• GBP Claimant Count Change out at 23.5K versus expected -14.6K, previous -9.6K
• USD Building Permits out at 0.62M versus expected 0.63M, prior 0.65M
• JPY Overnight Call Rate out at 0.1% versus expected 0.1%, prior 0.1%
• GBP Public Net Borrowing (930GMT)
• USD PPI m/m (1330GMT)
• USD Unemployment claims (1330GMT)
• USD Philly Fed Manufacturing Index (1500GMT)
U.K jobless claims unexpectedly jumped this past January to the highest level since April 1997, as the recession continues to steal jobs from businesses across the British Island. Yesterday morning’s Claimant Count Change reported that the number of people receiving unemployment benefits rose to a record 1.64 Million, increasing by a drastic 23,500 claims from the previous month. Last month the number of joblessness claims had dropped by 14.6K – this month, economists were expecting unemployment claims to continue to fall by another 9.6K. Despite this increase, the unemployment rate stayed as expected at 7.8%. In regards to salary, the average earnings index rose a dismal 0.8% last December over the year (1.2% excluding bonuses), versus expected 1.2% – the lowest recorded yearly change in salaries. Despite the disappointing job figures, The GBP was saw little change after the release of the worse than expected claimant count, trading at $1.5770 down 0.115% from the day’s opening of $1.57882.
Moreover, the Bank of England meeting minutes were released and showed that BoE policy makers agreed unanimously pause their £200 billion bond purchasing program. Tuesday’s bullish trend for the GBP/USD took a turn for the worse, as the combination of the BoE vote to suspend its asset purchase program along, push the sterling down 0.744% against the greenback- the pair closed at $1.56647. Early this morning, Britain’s bureau of National Statistics will release the Public Net Borrowing Figure – the difference in spending and income from public operations, central government and local governments. British public expenditure is eyed by the opposition and by investors alike. After many months of extended borrowing, the British government is expected to report negative borrowing of 2.4B,something that could potential help the Pound regain some of yesterday’s losses.
Across the Atlantic, the US released a string of positive economic date – housing starts in the U.S rose in January to 0.59M, a higher level than expected, further illustrating that government support is helping to stabilize the real estate market. At the same time the number of building permits issued slipped 4.9% to 0.62M from the previous month’s report of 0.65M, and an expected 0.63M. Moreover, Industrial production in the U.S rose by 0.9%, more than the January forecast of 0.7% and prior increase of 0.7%, indicating that factories are leading the way of the economic recovery. Capacity utilization – a gauge of slack in the economy — rose to 72.6% in January from 71.9% in December. This is the highest level since December 2008.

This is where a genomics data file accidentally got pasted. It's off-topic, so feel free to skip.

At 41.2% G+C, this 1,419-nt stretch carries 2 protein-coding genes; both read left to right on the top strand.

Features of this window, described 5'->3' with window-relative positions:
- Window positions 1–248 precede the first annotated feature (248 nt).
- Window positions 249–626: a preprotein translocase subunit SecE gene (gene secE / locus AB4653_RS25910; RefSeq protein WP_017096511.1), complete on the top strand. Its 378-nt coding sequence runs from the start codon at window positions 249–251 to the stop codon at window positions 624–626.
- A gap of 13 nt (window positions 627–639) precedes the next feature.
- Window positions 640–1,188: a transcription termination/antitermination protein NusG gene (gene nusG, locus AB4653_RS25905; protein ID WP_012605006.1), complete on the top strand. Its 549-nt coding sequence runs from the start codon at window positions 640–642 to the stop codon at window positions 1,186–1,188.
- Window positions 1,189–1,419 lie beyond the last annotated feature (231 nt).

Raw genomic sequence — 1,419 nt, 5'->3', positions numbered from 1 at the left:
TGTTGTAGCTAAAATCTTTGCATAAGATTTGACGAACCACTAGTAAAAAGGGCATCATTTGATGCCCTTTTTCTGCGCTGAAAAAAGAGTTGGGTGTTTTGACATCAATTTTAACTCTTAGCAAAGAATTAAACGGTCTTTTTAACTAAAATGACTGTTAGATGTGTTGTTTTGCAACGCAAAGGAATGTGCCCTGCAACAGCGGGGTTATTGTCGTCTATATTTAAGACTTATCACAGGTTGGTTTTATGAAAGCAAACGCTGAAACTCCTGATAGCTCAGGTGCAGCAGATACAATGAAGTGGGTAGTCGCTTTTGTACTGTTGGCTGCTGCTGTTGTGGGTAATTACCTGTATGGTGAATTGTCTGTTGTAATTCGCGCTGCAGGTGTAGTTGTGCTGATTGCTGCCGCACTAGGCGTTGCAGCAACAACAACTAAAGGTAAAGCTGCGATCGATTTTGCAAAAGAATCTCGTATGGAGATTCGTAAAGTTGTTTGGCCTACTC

Overnight the greenback rose against a basket of currencies extending gains near to 7-month highs after the International Monetary Fund said it planned to sell more gold in the market, pushing down gold prices and commodity-linked currencies. The dollar retained strength from Wednesday’s stronger U.S. economic data, up 1.15% against the Euro as evidence that the Federal Reserve discussed strategies to withdraw monetary stimulus, while fiscal concerns in the euro zone countries continued to drag on the euro.
Later today, the US will release series of important economic data, stating with the January’s PPI. The first of two inflation based data is expecting to show a slight increase of 0.8% from the previous month (the second part of the inflation data will be released tomorrow – core CPI). The US will go on to release its monthly unemployment claims, predicted to remain at its previous level of 440K, followed by the Philly Fed Manufacturing Index- economists predict a number o 17.2, versus last month’s 15.2.
Early this morning, in a unanimous vote, the Bank of Japan decided to leave its overnight call rate at its current low level of 0.1%, as expected. The central bank, refrained from expanding its lending and asset-purchase programs, preserving policy ammunition in case the economic recovery falters or the government increases pressure for more action to beat deflation. The policy board kept the loan facility for commercial banks and monthly purchases of government bonds unchanged, the central bank said in a statement in Tokyo. The bank’s decision to keep policy unchanged signals a deeper threat to the recovery or a surge in the yen may be required to justify further easing. The USD/JPY traded at 90.95, from 91.06 prior to the announcement.
Written by Finexo.com